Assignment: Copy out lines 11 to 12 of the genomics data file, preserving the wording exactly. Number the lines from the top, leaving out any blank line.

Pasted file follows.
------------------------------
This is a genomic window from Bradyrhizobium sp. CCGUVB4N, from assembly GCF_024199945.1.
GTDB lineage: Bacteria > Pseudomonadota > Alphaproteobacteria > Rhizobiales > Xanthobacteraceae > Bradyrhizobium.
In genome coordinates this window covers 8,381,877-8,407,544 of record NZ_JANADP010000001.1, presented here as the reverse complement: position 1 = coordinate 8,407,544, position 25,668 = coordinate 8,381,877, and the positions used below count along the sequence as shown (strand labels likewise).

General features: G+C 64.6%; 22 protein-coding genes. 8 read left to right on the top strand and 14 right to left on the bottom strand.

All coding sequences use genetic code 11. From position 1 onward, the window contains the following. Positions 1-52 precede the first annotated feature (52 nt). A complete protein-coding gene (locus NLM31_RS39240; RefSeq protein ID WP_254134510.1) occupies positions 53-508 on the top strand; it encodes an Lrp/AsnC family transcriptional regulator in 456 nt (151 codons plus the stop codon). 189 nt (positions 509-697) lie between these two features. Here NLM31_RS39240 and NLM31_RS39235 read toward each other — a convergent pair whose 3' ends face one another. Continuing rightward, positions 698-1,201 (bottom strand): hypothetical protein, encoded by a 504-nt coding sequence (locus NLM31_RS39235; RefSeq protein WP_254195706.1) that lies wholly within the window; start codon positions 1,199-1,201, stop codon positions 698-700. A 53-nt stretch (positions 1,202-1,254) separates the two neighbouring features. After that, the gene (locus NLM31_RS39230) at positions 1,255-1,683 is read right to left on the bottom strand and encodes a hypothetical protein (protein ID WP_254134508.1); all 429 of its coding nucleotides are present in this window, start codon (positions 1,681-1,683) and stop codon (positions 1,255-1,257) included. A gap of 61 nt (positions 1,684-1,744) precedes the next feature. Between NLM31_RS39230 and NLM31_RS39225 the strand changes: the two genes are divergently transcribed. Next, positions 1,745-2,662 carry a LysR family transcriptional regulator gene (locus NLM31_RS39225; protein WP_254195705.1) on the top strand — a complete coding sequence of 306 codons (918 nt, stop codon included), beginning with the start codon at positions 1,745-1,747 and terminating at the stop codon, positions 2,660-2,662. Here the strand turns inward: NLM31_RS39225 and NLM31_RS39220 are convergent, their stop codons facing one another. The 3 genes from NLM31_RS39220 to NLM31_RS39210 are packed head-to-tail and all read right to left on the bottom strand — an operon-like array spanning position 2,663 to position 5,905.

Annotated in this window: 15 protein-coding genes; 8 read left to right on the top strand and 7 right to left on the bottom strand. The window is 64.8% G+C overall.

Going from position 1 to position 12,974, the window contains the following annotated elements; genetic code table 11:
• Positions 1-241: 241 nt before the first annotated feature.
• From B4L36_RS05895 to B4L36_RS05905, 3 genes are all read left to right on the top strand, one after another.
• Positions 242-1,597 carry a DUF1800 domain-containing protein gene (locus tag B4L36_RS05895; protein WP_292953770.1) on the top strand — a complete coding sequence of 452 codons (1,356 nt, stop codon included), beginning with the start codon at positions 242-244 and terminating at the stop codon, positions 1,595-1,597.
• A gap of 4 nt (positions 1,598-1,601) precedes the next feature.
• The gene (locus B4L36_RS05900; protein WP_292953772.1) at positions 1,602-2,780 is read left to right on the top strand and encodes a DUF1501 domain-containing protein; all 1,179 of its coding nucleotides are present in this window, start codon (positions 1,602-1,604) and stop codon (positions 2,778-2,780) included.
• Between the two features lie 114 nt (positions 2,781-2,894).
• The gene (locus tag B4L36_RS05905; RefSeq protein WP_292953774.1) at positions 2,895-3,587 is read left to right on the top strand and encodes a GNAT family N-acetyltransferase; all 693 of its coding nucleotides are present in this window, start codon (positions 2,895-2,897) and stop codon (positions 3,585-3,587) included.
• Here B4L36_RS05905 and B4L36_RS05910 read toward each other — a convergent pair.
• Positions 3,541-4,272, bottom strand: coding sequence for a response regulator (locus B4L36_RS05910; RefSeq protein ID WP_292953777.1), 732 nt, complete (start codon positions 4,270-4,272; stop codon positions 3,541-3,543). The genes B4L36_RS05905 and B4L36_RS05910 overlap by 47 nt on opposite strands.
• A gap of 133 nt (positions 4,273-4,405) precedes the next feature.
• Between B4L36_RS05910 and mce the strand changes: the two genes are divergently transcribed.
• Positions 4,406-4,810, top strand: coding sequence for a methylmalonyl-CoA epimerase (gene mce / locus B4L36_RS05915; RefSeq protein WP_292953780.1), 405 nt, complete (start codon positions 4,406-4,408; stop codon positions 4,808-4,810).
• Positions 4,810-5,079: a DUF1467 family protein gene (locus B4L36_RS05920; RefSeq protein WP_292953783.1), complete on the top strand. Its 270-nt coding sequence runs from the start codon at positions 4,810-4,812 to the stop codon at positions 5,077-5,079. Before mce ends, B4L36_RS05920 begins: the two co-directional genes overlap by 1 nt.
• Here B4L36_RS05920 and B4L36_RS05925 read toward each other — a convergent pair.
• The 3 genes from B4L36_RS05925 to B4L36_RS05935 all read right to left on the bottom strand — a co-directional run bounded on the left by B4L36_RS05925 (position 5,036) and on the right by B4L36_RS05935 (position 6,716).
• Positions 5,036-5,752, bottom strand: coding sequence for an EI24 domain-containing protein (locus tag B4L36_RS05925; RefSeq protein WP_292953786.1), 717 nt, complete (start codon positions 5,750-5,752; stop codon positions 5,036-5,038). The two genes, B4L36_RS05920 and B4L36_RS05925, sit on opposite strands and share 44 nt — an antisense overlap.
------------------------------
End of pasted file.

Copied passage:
• A gap of 4 nt (positions 1,598-1,601) precedes the next feature.
• The gene (locus B4L36_RS05900; protein WP_292953772.1) at positions 1,602-2,780 is read left to right on the top strand and encodes a DUF1501 domain-containing protein; all 1,179 of its coding nucleotides are present in this window, start codon (positions 1,602-1,604) and stop codon (positions 2,778-2,780) included.